Let everything happen to you: beauty and terror.
Just keep going. No feeling is final.
Don’t let yourself lose me.
-Rainer Maria Rilke
In previous blog posts, I have mentioned the term “displacement” as a necessary and crucial step for the hero’s journey. To become heroic, the individual chooses to rise above their predicament and achieve an innate sense of self. In this post, I will explain how displacement functions in heroic tales and how to recognize the value of displacement in our own lives.
If we look at the “steps” that are usually within the hero monomyth, it usually starts out with the “Call to Adventure,” which can also be looked at as the “Initiation” part of the adventure for the hero’s journey. However, the hero must get out of his or her comfort zone before he or she can receive “the call” to be “out-of-place” or “dis-placed.” This displacement can be physical, psychological, and/or literal.
Once you notice that everyone at some point in their life has been displaced, you can start to recognize this concept pop up in a majority of narratives. For instance, displacement can be seen easily in fairy tales such as Cinderellaand Beauty and the Beast. I know there are many versions of these two stories, but I will just talk about the general premise of each. Cinderella is displaced within her own home and given a demeaning name. Beauty offered herself in her father’s place in the Beast’s castle away from her family and literally becomes displaced from her home. However, Cinderella (with magical help) went to the ball, rebelled against her step-family, and lived happily ever after, even owning up to her name as it has now empowered her. Beauty learned about the true nature of the Beast as a kind soul (through dreams) and ironically found freedom within the midst of the enchanted castle as it became her new home. These heroines may not have been in ideal circumstances, but they learned what they needed in order to manage their situation and rise up stronger and more capable than ever.
Displacement in hero stories shows that it is possible to persist in the direst of circumstances. Stories about fairy tale heroes are essentially about humans attempting to understand and survive in the world because these stories appeal to an audience even if the audience did not have the same experience. However, stories evoking the collective unconscious through heroism remain essential to understanding the world since humans are constantly displaced. The heroines in fairy tales (and many other narratives—think about Sansa and Arya Stark in Game of Thrones) reveal how these narratives are tales of human fortitude. Many fairy tale plots gain momentum when the hero or heroine enters the woods (or a magical castle), which then becomes transformed into an area of enchantment, danger, and even discovery. This displacement is what really propels the heroine to realize her own agency within the narrative and in her own life. Because the heroine recognizes what has happened and strives to do her best in her situation, she realizes that her displacement was for her highest good and crucial to her development as a human being.
However, if these heroines were to become destructive to themselves or others, then they would not realize the possibilities of their own heroism—they become unheroic. Only those who rise to their predicament become heroic because they do more than just conquer their foes and their fears—they understand their undeniable resilience to the displacement.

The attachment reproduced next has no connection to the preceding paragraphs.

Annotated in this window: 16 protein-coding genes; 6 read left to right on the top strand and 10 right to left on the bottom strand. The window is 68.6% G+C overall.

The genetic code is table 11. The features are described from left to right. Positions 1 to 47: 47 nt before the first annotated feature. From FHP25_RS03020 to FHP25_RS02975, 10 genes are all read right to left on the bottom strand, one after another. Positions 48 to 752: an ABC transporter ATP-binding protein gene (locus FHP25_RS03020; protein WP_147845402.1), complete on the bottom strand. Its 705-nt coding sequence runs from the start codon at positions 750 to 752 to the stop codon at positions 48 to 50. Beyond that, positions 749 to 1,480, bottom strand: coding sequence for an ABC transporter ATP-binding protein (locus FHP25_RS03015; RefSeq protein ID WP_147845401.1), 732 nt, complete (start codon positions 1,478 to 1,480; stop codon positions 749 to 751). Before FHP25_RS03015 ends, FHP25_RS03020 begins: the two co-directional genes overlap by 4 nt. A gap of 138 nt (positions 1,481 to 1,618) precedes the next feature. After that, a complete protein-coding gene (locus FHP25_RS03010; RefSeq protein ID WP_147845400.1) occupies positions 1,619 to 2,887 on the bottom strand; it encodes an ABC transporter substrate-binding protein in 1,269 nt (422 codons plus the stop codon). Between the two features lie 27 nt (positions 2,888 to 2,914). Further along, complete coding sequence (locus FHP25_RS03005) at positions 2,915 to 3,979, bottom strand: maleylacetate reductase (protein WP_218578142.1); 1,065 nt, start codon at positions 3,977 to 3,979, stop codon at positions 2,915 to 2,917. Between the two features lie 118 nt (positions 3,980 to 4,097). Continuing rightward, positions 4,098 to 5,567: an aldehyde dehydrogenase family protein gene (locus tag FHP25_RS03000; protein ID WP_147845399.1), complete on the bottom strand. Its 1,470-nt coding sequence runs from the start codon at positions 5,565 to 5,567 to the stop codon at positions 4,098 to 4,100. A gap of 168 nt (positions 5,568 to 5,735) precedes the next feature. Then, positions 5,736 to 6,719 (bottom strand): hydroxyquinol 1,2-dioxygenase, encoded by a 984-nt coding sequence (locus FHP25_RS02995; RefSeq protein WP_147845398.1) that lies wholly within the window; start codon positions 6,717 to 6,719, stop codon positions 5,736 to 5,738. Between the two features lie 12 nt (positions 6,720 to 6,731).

Working with Displacement
Because displacement is a common theme in hero stories, it is therefore important for heroism and for life. Since we as humans are constantly being displaced, we must work with our displacement so we can transcend to better understand ourselves and the world around us. We can never avoid being uncomfortable. And the world may not live up to our ideals. But in an attempt to avoid discomfort and disappointment, we ultimately avoid the chance to empower ourselves. This is when you can choose to be heroic. To get to the state of transcendence after displacement, the choice is yours to see your displacement’s greater potential. Everyone has the opportunity to grow from their displacement, to express the profound freedom and love that comes from staring reality straight in the face and finding a creative way to manage that reality. In this way, you don’t lose yourself—you discover your amazing potential for greatness already inherent within you.
Remember, the meaning behind these important hero stories explores how to live life to the fullest even when displaced, shifted, challenged, and questioned in life. Since each journey is unique to a hero’s situation, every displacement will feel and look different. However, even though displacement can be an ever-occurring cycle, it is never final. It’s uncomfortable, but like many painful feelings, it does not last forever. Like Rilke states, “Just keep going.” Unearth the heroic greatness within, for it is already yours to discover.
As always, if you want to continue the discussion, or have questions about the ideas of displacement and heroism, feel free to tweet me @imelda_corazon with #heromusings. I would love to hear your thoughts on this subject!
 I love the fact that many modern books have taken these classical fairy tales and added their own displacement twists. Click on the links to see one of my favorite Cinderella-esque story.
 East of the Sun and West of the Moon is such an iconic story that has similar themes to Beauty and the Beast and Cupid and Psyche. The link is Kay Nielsen’s beautiful illustrations of the story on Amazon.
 If you are on a Game of Thrones let down like me, I have provided a YouTube link to History and Lore of the Game of Thrones universe. These were originally in the Blue-Ray versions of the series and are accessible on YouTube. Such great visuals and storytelling from the actors playing their characters.